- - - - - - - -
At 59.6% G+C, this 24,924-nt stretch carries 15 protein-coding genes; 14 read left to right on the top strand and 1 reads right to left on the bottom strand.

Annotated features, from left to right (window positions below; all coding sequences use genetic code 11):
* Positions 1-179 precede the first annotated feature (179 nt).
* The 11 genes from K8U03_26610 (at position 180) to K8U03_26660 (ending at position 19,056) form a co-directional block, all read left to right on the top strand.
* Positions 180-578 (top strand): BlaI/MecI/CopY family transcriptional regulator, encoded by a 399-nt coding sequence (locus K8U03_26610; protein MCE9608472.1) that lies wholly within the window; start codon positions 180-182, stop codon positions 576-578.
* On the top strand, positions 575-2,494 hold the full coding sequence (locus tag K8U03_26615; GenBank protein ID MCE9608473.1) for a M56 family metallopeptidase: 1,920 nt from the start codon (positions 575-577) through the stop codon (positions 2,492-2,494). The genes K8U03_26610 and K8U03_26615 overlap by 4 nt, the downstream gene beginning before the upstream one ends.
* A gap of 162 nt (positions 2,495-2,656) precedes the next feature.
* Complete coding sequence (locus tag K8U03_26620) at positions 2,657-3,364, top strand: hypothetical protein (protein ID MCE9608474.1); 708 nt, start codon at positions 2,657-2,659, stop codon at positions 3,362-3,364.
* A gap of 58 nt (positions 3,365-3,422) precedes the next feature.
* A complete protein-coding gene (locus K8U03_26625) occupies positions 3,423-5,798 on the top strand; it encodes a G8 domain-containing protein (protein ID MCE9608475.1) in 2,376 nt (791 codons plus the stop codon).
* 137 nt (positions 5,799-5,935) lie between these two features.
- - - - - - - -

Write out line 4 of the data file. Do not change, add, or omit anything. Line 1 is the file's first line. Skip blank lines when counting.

* The 11 genes from K8U03_26610 (at position 180) to K8U03_26660 (ending at position 19,056) form a co-directional block, all read left to right on the top strand.